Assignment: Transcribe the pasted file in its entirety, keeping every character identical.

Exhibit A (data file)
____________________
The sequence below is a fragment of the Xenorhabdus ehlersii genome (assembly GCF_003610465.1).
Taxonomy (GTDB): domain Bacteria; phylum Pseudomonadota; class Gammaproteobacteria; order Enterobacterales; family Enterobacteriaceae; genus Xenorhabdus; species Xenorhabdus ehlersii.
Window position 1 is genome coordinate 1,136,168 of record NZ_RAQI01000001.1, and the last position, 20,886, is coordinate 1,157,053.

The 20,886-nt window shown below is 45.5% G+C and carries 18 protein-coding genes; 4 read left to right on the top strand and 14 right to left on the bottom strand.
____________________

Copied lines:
The sequence below is a fragment of the Xenorhabdus ehlersii genome (assembly GCF_003610465.1).
Taxonomy (GTDB): domain Bacteria; phylum Pseudomonadota; class Gammaproteobacteria; order Enterobacterales; family Enterobacteriaceae; genus Xenorhabdus; species Xenorhabdus ehlersii.
Window position 1 is genome coordinate 1,136,168 of record NZ_RAQI01000001.1, and the last position, 20,886, is coordinate 1,157,053.

The 20,886-nt window shown below is 45.5% G+C and carries 18 protein-coding genes; 4 read left to right on the top strand and 14 right to left on the bottom strand.